Resilience is necessary in farming
The Lawrence Farm has had an extraordinary week. I have been discussing the different aspects of what the farm really means to me for the past couple of columns. Today we will be discussing "R" in FARM and for me it stands for Resilience. Living ...
The Lawrence Farm has had an extraordinary week. I have been discussing the different aspects of what the farm really means to me for the past couple of columns. Today we will be discussing "R" in FARM and for me it stands for Resilience. Living and working on a farm requires a certain amount of continuous resolve.
Currently we are wrapping up our family vacation/cattle show in Louisville, Ky., at the Junior National Hereford Expo. This is the largest junior show in the nation. Our time here has been enjoyable, exhausting and empowering. It is a great opportunity for our children to be exposed to cattlemen and women all over the U.S. with common goals and interests. We will conclude our showing today, load up the cattle and the luggage and drive 12 hours home. This kind of "vacation" is not for the faint hearted. Sleep is not high on the list and hard work and deep commitment are required to take this kind of trip. My children have learned to be resilient. They don't quit. Late nights, early mornings, tough competition: They always bounce back.
All this being said, there was more opportunity to be resilient leading up to our vacation than all the vacation time combined. Leaving the farm for a week at a time is challenging. The preparation time is mind boggling. There are several things this past week that did not go the way we needed them to go so that we might leave the farm. One hundred acres of hay rained on twice despite a clear weather forecast, cattle breaking pasture fences and unexpected equipment breakdowns almost kept us home. At any other time this would just be part of living and working on a farm. But when we are trying to leave, it quickly becomes a mountain that we have trouble climbing. As a family, we took every day and sometimes every moment at a time and worked through each unexpected issue till they were all solved. We did not leave on time and therefore had to drive in the middle of the night, arriving six hours later than planned. And yet when we unloaded the cattle at 2:45 a.m., my kids were still smiling.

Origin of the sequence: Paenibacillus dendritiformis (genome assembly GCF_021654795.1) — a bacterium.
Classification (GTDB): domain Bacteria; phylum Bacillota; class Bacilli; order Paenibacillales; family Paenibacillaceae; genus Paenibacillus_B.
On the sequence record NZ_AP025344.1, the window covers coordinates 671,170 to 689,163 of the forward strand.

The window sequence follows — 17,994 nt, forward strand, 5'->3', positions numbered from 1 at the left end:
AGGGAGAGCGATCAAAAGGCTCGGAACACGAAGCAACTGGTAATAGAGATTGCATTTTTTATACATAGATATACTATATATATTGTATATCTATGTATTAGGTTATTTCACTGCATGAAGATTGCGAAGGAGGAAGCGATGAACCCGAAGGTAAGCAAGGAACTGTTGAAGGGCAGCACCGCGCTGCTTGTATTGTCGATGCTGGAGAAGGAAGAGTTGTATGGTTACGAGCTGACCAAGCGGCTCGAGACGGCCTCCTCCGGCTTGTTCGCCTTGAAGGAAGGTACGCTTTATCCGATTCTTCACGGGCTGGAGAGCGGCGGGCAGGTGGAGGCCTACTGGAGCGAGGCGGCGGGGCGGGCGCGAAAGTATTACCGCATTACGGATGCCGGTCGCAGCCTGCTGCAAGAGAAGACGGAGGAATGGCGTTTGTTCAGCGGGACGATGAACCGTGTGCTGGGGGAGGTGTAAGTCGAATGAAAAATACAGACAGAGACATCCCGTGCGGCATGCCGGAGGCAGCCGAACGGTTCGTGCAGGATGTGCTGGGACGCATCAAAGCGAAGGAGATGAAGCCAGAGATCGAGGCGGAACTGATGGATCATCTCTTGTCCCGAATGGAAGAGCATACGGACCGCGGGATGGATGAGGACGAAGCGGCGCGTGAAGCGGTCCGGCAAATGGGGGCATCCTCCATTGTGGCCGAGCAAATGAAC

Through all of it I gained a fresh appreciation for the resilience of my family as a whole, and the truth of what it means keep moving forward even when it's not popular or fun. So this is where I leave you with my final thoughts on being resilient. Farming is unique and faces many challenges that no other profession ever will. But, in all aspects of life, there will be times when we must stay strong, not quit and keep moving forward. I am so thankful for the life lessons my children gain from understanding the commitment of caring for livestock. In a millennial society, understanding what it really means to never give up is the most valuable lesson one can learn. As farmers, we do it everyday.